Explore the Old Marketplace (1370 West Highway 89A). You’ll find lots of locals, including musicians and artists, and an outdoor stage with music in the afternoons and into the evening. The Field Coffee Shop has great coffee and a restaurant, and there’s also The Martini Bar for cocktails and local beers.
The Jeep Man
As Kevin Torres of Earth Wisdom Jeep Tours steers his jeep to the side of the road, a few haunting musical notes float over his guests’ heads. Looking up, they see a guy in a red T-shirt sitting atop a red rock outcrop that flanks the roadway, his flute poised, ready to continue playing.
“Who the heck is that?” a guest asks, and Torres says, “Oh, that’s Robert. He’s a lovely man who goes throughout Sedona looking for heart-shaped stones, and then he leaves them in different places, like on top of rocks and in trees. And he plays the flute.”
Where else in the world would this particular scene unfold? Nowhere. “It’s so Sedona,” says Torres, affectionately. The 2.5-hour Scenic Vortex Jeep Tour (one of many tours the guiding company offers) introduces visitors to Sedona’s vortex power spots, where it’s believed people can tap into magnetic energies that arise from the earth and gain personal insights.
Torres, 51, grew up in Los Angeles and has worked in the entertainment and health care fields, but he loves being a jeep guide the most. “The land is just so remarkable here, and I love showing it to other people,” he says.
At Mystic Vista, where his guests find places to sit and ponder the 360-degree view of red rocks, Torres gives them time to seek serenity because, he says, “everywhere else, it’s in short supply.”
Hike Doe Mesa (also known as Doe Mountain Trail) in Boynton Canyon. It’s only about a 40-minute hike, a moderate trek with some easy switchbacks, leading upward to great views. It’s out toward the Enchantment Resort area, just off of Dry Creek Road. Later, grab an outdoor table at the Wildflower Bread Company (101 N. Highway 89A, The Shops at Hyatt Piñon Pointe) and enjoy a great view of the red rocks.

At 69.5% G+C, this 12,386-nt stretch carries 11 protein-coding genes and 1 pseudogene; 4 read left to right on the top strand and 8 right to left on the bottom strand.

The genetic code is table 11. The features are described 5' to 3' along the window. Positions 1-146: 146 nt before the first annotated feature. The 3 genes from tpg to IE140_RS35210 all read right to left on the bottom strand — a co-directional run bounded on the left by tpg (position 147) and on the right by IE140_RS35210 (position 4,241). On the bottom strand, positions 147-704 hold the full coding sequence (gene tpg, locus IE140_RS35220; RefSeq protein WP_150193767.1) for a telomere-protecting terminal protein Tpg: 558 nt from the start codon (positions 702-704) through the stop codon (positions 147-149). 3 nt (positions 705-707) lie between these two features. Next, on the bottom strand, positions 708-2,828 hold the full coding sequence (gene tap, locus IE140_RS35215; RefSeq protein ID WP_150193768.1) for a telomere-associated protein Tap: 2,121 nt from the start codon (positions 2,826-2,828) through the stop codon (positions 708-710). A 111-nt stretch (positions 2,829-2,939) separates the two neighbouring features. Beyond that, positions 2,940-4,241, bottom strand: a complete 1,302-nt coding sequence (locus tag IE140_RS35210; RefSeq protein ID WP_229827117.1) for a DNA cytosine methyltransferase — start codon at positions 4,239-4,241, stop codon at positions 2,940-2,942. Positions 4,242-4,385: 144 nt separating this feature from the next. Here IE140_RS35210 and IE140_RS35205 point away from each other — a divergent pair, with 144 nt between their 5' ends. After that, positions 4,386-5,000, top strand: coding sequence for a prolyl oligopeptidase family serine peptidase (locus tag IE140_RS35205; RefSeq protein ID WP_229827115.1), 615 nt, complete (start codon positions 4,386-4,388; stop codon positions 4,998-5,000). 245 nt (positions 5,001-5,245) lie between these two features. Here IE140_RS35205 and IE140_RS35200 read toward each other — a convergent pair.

The Earth Mother
Jennifer Warr is showing off her garden sanctuary at the ChocolaTree Organic Eatery, where apples, pears, almonds, figs and kiwis flourish beneath a vibrant blue Sedona sky. There are hammocks for lolling, tables from which guests soak up the sun-kissed food and a handmade water feature that burbles beneath the conversations.
“When you eat here, you’re getting more than just a meal,” she says, pushing a wisp of brown hair from her cheekbone. “It’s an experience.”
Every dish at the eatery is 100 per cent organic, gluten-free, processed-sugar-free and comprised of vibrant foods made from scratch. As a child in Chicago, Warr, 30, was taunted for her eczema, which she now attributes to a diet that included junk food. She moved to Sedona eight years ago, and the ChocolaTree, which also serves raw artisan-crafted organic chocolate, was born.
“I believe that live foods inspire and support personal life force energy,” she says. “Living here, I love the expansiveness and the intimate feel of the land. I want to create a healthy, balanced lifestyle for myself and others.”
Pick up Warr’s all-time favourite book, Anastasia (by Vladimir Megre), about spiritual phenomena. Fill a thermos with natural spring water that pours from a stone box at Harding Spring, on Highway 89A toward Flagstaff. Then hike the West Fork Trail, which follows a creek up to a canyon (11 km, round-trip). Find a spot to read. There’s a parking lot at the Call of the Canyon day use area trailhead, about 15 km north of Sedona.